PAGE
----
PDA

View Full Version : Harper government ran $5-billion surplus over first quarter: Finance Canada



soulchaser
08-28-2015, 09:12 AM
Harper government ran $5-billion surplus over first quarter: Finance Canada

The federal government ran a $5-billion surplus over the first quarter of the current fiscal year, according to a new report from Finance Canada that comes in the middle of a heated political debate over budget deficits.

As it has during previous election campaigns, the Department of Finance Canada continues to publish its monthly Fiscal Monitor reports, which provide a running tally of federal revenues and expenses throughout the year.

Friday’s report for June, 2015, shows that Ottawa ran a $1.1-billion surplus that month, compared with a $1.6-billion surplus in June, 2014.

For the first three months of the fiscal year that began April 1, Ottawa ran a surplus of $5-billion, up from a surplus of $424-million during the same three months in the previous fiscal year.

Part of this first-quarter surplus is due to the fact that the government booked the sale of its General Motors shares at the start of the fiscal year.

The monthly tracking reports can be highly volatile based on the timing of various government expenses and sources of revenue.

Finance Canada cautioned in Friday’s report that the first-quarter numbers “provide limited information” with respect to the outlook for the year as a whole.

“That being said, the financial results through the April to June 2015 period are consistent with the fiscal projection for 2015-16 presented in the budget,” the department stated.

Conservative Leader Stephen Harper has previously pointed to the Fiscal Monitor report for the first two months of the year as evidence that the government will post a surplus in the current, 2015-16 fiscal year.

“The reality is that the figures out of the Department of Finance show that so far this year we are substantially in surplus, and in fact, well ahead of our budget,” said Mr. Harper during the Aug. 6 leaders debate, hosted by Maclean’s. At that point, he was referencing the combined figures for April and May, which showed a surplus of $3.9-billion.

Finance Minister Joe Oliver’s April 21 budget forecast a surplus of $1.4-billion in 2015-16. However, the budget was based on the assumption that the economy would grow by 2 per cent in 2015; the Bank of Canada has since reported that it expects growth of about 1.1 per cent.

Liberal Leader Justin Trudeau announced Thursday that a Liberal government would not balance the budget until 2019 in order to fund $60-billion in new spending on infrastructure to boost economic growth. The Liberals said this could lead to deficits of no more than $10-billion in each of the next two years.

NDP Leader Thomas Mulcair promised this week that an NDP government would balance the books starting in 2016-17.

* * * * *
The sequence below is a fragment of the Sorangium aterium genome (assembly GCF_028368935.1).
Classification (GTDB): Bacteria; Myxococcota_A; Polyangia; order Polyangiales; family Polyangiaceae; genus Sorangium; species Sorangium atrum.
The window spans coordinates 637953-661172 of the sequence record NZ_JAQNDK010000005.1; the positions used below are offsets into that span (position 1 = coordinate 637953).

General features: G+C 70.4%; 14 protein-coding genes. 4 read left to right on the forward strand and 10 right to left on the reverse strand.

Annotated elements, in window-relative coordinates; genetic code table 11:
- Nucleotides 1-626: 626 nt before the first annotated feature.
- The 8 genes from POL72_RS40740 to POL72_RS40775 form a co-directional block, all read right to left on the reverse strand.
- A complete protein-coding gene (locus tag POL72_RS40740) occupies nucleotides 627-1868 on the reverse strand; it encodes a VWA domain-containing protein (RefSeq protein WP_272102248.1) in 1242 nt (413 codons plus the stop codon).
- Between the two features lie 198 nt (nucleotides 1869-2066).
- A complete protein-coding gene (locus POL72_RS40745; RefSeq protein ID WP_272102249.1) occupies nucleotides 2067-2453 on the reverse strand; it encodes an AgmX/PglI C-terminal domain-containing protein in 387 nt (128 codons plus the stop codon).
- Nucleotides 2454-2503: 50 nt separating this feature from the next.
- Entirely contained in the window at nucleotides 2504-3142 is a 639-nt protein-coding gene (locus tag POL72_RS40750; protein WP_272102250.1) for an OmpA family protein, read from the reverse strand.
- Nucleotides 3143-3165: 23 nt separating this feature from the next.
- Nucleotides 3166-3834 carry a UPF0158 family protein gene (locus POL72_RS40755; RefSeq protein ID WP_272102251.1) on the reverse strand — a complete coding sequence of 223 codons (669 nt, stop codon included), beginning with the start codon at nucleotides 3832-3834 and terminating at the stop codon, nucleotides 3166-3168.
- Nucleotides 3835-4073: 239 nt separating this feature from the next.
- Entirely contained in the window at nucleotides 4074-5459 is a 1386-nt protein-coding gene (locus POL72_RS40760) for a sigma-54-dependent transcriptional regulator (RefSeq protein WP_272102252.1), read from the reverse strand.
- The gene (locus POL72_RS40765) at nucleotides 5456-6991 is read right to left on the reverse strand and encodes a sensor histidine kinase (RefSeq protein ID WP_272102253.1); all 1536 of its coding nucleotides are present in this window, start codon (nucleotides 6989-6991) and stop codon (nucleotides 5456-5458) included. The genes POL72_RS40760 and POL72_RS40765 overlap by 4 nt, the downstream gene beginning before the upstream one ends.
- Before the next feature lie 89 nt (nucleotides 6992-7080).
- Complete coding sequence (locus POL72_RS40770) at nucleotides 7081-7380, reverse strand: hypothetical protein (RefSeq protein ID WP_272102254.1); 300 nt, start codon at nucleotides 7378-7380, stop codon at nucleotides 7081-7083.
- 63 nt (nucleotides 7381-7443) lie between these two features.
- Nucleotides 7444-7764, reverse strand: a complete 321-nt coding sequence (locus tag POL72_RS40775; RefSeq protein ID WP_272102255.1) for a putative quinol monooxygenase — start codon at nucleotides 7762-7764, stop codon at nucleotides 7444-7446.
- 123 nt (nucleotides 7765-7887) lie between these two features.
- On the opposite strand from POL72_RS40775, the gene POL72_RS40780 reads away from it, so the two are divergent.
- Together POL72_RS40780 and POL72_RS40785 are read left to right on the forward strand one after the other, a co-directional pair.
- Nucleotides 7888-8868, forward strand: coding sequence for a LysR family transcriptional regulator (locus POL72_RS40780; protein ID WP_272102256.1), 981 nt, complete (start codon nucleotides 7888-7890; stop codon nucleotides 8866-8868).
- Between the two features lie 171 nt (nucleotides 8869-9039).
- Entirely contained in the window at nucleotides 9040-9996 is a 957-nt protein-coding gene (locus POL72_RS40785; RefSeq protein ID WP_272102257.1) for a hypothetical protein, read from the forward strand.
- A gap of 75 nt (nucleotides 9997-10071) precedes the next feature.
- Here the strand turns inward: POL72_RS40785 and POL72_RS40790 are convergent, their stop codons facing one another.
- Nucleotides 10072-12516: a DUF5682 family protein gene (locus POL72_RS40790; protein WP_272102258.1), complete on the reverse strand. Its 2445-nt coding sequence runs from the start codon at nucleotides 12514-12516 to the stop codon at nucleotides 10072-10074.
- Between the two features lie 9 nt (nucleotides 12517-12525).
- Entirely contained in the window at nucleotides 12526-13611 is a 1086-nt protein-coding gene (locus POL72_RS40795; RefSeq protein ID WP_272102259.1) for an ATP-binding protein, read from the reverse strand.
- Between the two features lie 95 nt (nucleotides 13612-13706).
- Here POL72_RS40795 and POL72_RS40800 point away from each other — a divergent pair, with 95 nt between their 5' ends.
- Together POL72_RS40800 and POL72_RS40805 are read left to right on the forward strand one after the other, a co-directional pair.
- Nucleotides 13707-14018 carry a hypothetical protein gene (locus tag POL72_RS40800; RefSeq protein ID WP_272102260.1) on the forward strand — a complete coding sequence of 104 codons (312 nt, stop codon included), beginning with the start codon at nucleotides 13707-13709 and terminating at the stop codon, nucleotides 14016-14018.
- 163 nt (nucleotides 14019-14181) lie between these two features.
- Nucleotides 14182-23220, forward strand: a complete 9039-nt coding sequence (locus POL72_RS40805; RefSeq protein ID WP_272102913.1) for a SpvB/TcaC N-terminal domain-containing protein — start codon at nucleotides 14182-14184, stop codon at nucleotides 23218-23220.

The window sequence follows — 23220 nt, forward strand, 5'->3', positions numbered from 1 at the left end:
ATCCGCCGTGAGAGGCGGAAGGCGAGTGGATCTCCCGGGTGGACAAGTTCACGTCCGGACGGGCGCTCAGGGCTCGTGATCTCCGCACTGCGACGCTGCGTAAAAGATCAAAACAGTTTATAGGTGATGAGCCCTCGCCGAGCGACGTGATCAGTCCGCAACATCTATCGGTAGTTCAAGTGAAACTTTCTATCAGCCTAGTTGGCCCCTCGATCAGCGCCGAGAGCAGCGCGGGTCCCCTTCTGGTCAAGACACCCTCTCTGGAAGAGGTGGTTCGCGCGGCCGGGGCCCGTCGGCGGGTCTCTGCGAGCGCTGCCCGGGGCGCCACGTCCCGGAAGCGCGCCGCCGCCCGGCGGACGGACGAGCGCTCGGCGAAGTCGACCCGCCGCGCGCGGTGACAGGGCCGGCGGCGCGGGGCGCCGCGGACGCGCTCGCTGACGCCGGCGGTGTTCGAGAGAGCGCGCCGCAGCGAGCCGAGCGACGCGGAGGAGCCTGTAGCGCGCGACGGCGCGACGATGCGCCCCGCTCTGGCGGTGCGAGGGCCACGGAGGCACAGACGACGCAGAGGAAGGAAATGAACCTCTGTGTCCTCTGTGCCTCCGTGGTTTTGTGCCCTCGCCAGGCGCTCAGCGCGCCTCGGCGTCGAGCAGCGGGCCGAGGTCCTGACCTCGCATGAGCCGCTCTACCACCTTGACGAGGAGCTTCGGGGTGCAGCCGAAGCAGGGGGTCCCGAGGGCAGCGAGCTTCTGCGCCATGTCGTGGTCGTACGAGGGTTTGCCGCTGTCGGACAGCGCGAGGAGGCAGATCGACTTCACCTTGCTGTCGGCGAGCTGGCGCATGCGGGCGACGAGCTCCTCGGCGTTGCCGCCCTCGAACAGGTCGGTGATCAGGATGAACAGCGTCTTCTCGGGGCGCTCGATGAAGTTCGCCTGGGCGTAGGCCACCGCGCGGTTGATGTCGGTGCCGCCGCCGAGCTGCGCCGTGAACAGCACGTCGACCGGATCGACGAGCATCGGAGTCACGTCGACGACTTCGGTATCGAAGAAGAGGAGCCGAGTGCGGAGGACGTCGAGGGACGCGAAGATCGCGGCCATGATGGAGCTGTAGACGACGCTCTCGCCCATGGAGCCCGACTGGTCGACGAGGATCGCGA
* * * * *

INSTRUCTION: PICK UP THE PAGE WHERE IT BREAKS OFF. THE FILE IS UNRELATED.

http://www.theglobeandmail.com/news/politics/federal-government-ran-5-billion-surplus-over-first-quarter-finance-canada/article26141782/

awndray
08-28-2015, 09:23 AM
Impossible. The Liberals said in July that we're running a $1B deficit. Ha!

soulchaser
08-28-2015, 09:30 AM
Impossible. The Liberals said in July that we're running a $1B deficit. Ha!

And even funnier, justin was pointing to a report by the deputy budget officer about a possible $1 billion deficit for 2015-2016 as proof Harper has no idea what he's doing on the economy, that he's a terrible fiscal manager.

Then he comes out and says he's going to run a deficit of *AT LEAST* $30 billion over 3 years.

RangeBob
08-28-2015, 09:56 AM
There's got to be some irony that Canada's federal fiscal year begins on April Fools Day.

RangeBob
08-28-2015, 09:58 AM
I was about to post

Was that quarter before the recent oil down turn and subsequent Alberta slow down
but April-June 2015 seems to me to be about the same timeframe.

Swampdonkey
08-28-2015, 08:34 PM
I appreciate motives for voting NDP (wanting handouts, no assets or cash flow to tax), but how do people still support the Liberals?

Prairie Dog
08-28-2015, 08:47 PM
I appreciate motives for voting NDP (wanting handouts, no assets or cash flow to tax), but how do people still support the Liberals?

Hair and make up.

Foxer
08-28-2015, 10:46 PM
I appreciate motives for voting NDP (wanting handouts, no assets or cash flow to tax), but how do people still support the Liberals?

The unshakeable belief that their ideas and ideals (whatever those may be) are the ONLY sensible choice to live your life by and those who don't come to that OBVIOUS realization on their own must be made to do so by force of law.

That's basically what the libs stand for.

Petamocto
08-29-2015, 05:10 AM
CBC is so sketchy they didn't even put "surplus" in the headline, they called it something obscure like "Govt took in more than it spent", likely so people would pass by it.

bettercallsaul
08-29-2015, 08:22 AM
"This austerity is killing us!"

Just watch, this is the new line of attack.

bettercallsaul
08-29-2015, 08:23 AM
CBC is so sketchy they didn't even put "surplus" in the headline, they called it something obscure like "Govt took in more than it spent", likely so people would pass by it.

I saw that they ended up editing that headline to say "surplus". I bet they did that grudgingly.

Strewth
08-29-2015, 09:13 AM
In the interest of fairness I will say that a large part of the surplus came from a one-time sale of GM stock(2.5 billion, ish), but yah, as the other posters have said, this balanced budget seems to have been, ah, lost in a media fog of how the country has been running a deficit for the last bunch of years...and then this thought maybe makes me a CPC fanboi, but I trust the Conservative's numbers more than the Liberals. We hear about how the Libs ran a better budget in days gone by, but the 48 billion dollar theft from EI, and the downloading of healthcare to the provinces seems to not get a lot of airtime...